Recent history says most teams with a pass defense as good as the Broncos go to the Super Bowl. But Denver probably won’t even make the playoffs.

Over the last two seasons, no team has defended against the pass better than the Denver Broncos.
3 min. read
Denver Broncos linebacker Shane Ray (56) reacts after scoring a touchdown after a strip sack by Von Miller during fourth quarter action against the Indianapolis Colts during the game at Sports Authority Field at Mile High in Denver, CO, September 18, 2016. Photo by Gabriel Christus

Broncos outside linebacker Shane Ray has seven sacks this season. (Photo by Gabriel Christus/Denver Broncos)

Defending against the pass in the NFL has never been more difficult. With two weeks left in the season, there have already been 104 300-yard passing games. Compare that to 10 years ago when there were 65 300-yard passing games the entire season.

Rule changes designed to better protect quarterbacks and receivers, new-age schemes and specialized personnel — think uber athletic tight ends like Rob Gronkowski — have all played a part in the passing revolution.

Over the last two seasons, no team has defended against the pass better than the Denver Broncos. Their pass rush and secondary, more than anything, fueled a Super Bowl run. And there's a case to be made that this incarnation of the pass defense is even better than the one in 2015.

Denver has allowed one 300-yard pass all season, and that was against Drew Brees in the Superdome. However you slice it, the Broncos have been dominant defending the pass.

You probably don't need me to tell you that Von Miller is an enormous reason for this. Miller ranks second in the NFL in sacks (13 1/2), fourth in hurries (29) and eighth in QB hits (21). Miller will probably win Defensive Player of the Year. Deservedly so. But he's part of a stable of talented pass-rushing linebackers Denver has on its roster.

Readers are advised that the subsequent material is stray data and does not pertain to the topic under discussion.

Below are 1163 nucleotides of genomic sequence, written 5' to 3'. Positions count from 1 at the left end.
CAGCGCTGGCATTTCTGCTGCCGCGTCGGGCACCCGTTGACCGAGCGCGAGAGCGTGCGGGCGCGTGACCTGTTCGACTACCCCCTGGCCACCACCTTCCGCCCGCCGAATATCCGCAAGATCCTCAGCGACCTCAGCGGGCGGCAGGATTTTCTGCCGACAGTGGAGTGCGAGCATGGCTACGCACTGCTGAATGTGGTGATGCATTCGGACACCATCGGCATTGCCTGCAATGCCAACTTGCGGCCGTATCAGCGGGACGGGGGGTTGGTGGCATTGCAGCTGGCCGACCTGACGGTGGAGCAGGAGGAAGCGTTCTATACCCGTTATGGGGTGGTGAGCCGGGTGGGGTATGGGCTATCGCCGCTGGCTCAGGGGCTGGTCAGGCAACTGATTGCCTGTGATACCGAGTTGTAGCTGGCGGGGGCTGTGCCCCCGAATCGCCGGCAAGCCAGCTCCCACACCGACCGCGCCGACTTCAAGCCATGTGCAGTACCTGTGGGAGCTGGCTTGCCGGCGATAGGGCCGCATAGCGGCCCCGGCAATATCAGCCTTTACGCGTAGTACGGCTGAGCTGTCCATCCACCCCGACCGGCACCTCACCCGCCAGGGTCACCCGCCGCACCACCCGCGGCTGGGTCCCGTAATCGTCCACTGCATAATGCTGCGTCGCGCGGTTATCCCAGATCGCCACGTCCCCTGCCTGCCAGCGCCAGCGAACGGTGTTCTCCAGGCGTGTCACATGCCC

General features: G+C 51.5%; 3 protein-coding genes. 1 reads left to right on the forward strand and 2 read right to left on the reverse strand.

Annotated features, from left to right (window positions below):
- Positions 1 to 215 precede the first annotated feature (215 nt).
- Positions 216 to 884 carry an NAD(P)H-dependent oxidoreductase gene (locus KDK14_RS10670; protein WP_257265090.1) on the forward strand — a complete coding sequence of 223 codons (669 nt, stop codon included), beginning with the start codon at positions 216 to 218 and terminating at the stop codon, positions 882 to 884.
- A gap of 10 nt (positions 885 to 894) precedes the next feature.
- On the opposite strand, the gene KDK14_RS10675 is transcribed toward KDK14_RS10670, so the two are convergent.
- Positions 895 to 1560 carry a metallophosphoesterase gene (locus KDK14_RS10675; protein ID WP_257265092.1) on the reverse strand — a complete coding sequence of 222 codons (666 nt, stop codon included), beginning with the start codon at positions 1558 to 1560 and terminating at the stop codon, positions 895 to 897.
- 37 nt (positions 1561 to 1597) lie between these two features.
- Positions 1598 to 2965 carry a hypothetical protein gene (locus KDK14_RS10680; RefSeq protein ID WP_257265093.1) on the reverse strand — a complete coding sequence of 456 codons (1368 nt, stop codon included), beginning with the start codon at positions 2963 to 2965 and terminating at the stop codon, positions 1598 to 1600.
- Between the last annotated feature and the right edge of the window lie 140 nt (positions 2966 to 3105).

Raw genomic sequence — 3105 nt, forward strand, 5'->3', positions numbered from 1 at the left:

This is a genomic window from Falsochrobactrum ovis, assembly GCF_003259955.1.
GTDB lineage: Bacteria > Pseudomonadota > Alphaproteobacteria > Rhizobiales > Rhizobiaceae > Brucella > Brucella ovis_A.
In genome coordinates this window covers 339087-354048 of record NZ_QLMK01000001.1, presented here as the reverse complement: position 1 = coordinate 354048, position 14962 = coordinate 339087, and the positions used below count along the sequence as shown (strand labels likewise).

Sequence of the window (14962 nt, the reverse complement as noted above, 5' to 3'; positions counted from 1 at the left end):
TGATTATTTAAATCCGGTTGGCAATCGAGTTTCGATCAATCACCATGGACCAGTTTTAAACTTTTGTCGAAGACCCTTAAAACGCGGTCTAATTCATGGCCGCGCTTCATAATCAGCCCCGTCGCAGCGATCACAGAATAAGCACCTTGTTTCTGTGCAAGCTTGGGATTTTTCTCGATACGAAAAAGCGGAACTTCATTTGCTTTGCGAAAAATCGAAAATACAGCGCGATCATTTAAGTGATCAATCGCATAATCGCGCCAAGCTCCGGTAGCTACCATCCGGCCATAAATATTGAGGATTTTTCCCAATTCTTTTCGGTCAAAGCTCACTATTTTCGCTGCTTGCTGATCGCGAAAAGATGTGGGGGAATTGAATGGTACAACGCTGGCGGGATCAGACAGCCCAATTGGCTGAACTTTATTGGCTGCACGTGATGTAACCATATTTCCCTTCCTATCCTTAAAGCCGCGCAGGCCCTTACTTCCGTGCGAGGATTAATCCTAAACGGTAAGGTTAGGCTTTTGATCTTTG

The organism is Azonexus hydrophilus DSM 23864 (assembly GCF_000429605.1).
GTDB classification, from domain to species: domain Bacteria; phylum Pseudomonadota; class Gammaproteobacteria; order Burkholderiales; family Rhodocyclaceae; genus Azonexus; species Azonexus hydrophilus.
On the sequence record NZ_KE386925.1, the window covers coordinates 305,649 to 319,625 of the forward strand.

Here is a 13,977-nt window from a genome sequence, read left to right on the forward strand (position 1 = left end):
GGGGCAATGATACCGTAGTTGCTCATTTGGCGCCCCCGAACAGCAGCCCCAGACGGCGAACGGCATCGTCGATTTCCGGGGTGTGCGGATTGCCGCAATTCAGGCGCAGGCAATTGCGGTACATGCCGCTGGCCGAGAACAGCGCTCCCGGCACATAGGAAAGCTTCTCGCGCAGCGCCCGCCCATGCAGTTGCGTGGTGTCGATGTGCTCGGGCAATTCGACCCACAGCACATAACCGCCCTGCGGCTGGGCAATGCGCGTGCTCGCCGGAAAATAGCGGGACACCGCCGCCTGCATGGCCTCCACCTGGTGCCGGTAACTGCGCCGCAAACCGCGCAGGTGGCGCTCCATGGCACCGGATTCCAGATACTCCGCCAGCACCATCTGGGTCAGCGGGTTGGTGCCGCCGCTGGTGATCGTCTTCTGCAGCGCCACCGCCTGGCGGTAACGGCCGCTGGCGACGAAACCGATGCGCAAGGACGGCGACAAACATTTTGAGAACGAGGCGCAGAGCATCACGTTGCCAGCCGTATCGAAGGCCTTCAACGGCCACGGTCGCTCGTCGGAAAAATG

Second-year player Shane Ray (7 sacks) has come on strong, and the Broncos also have DeMarcus Ware (4 sacks) and Shaq Barrett (1 1/2 sacks) at outside linebacker. This gives defensive coordinator Wade Phillips an embarrassment of riches to throw at opposing quarterbacks.

Sometimes during obvious passing downs, the Broncos will trot out three of their four OLBs. Tom Brady encountered this on third-and-9 Sunday. Miller lined up on one side and Ware on the other. That allowed Ray to take advantage of a slower offensive lineman in the interior of the Patriots' line and sack Brady.

The Broncos' talented pass-rushing core is one component of the NFL's best pass defense. The other is an insanely talented secondary.

Aqib Talib is somehow having the best season of his career despite being 30 years old and six months removed from literally shooting himself in the leg. Chris Harris Jr., who might not grab as many headlines as Talib, is arguably just as good at the other outside corner spot. Kayvon Webster is an excellent No. 3 cornerback. With T.J. Ward and Darian Stewart at the safety spots, this is as good of a secondary as there is.

Denver is allowing an NFL-best passer rating of 67.5, as @NFLResearch pointed out. Recent history tells us that's an indicator of a team capable of advancing to the Super Bowl.

Denver doesn't even look like it's going to make the playoffs at all this season. The Broncos' anemic offense, and to a much lesser extent, their struggles stopping the run, have them needing to win their final two regular-season games and receive some help to get in.

It's a shame the work Denver's secondary and outside linebackers have done this year probably won't amount to a postseason appearance. It would be fun to see them wreak havoc for at least one more game after Denver's regular-season finale on Jan. 1.

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